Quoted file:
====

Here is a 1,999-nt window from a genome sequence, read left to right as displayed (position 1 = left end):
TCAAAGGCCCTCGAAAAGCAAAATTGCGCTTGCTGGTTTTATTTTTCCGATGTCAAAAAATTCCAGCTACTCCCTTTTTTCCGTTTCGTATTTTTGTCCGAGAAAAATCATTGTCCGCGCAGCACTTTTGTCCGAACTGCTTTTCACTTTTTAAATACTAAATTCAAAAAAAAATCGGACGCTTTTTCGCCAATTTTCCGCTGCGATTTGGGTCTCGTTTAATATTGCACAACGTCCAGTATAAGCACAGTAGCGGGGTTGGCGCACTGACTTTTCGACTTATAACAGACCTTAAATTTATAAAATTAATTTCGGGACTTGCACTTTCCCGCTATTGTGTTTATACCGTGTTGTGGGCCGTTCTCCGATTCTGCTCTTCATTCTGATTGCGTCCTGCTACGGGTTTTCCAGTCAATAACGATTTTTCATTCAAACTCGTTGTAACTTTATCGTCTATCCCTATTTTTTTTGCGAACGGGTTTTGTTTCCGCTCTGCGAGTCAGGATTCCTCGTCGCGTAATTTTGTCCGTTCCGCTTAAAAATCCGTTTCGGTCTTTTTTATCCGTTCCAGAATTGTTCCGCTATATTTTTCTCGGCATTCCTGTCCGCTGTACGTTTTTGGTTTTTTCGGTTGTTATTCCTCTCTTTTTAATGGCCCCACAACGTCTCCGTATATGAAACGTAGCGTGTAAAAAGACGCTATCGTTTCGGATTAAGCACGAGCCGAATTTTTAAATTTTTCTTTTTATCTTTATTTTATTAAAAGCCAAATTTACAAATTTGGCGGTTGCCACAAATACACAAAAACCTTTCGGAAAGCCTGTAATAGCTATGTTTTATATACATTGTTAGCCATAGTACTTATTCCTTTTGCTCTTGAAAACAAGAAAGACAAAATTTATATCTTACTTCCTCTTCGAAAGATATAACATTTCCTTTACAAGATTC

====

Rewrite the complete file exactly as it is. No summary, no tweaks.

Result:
Here is a 1,999-nt window from a genome sequence, read left to right as displayed (position 1 = left end):
TCAAAGGCCCTCGAAAAGCAAAATTGCGCTTGCTGGTTTTATTTTTCCGATGTCAAAAAATTCCAGCTACTCCCTTTTTTCCGTTTCGTATTTTTGTCCGAGAAAAATCATTGTCCGCGCAGCACTTTTGTCCGAACTGCTTTTCACTTTTTAAATACTAAATTCAAAAAAAAATCGGACGCTTTTTCGCCAATTTTCCGCTGCGATTTGGGTCTCGTTTAATATTGCACAACGTCCAGTATAAGCACAGTAGCGGGGTTGGCGCACTGACTTTTCGACTTATAACAGACCTTAAATTTATAAAATTAATTTCGGGACTTGCACTTTCCCGCTATTGTGTTTATACCGTGTTGTGGGCCGTTCTCCGATTCTGCTCTTCATTCTGATTGCGTCCTGCTACGGGTTTTCCAGTCAATAACGATTTTTCATTCAAACTCGTTGTAACTTTATCGTCTATCCCTATTTTTTTTGCGAACGGGTTTTGTTTCCGCTCTGCGAGTCAGGATTCCTCGTCGCGTAATTTTGTCCGTTCCGCTTAAAAATCCGTTTCGGTCTTTTTTATCCGTTCCAGAATTGTTCCGCTATATTTTTCTCGGCATTCCTGTCCGCTGTACGTTTTTGGTTTTTTCGGTTGTTATTCCTCTCTTTTTAATGGCCCCACAACGTCTCCGTATATGAAACGTAGCGTGTAAAAAGACGCTATCGTTTCGGATTAAGCACGAGCCGAATTTTTAAATTTTTCTTTTTATCTTTATTTTATTAAAAGCCAAATTTACAAATTTGGCGGTTGCCACAAATACACAAAAACCTTTCGGAAAGCCTGTAATAGCTATGTTTTATATACATTGTTAGCCATAGTACTTATTCCTTTTGCTCTTGAAAACAAGAAAGACAAAATTTATATCTTACTTCCTCTTCGAAAGATATAACATTTCCTTTACAAGATTC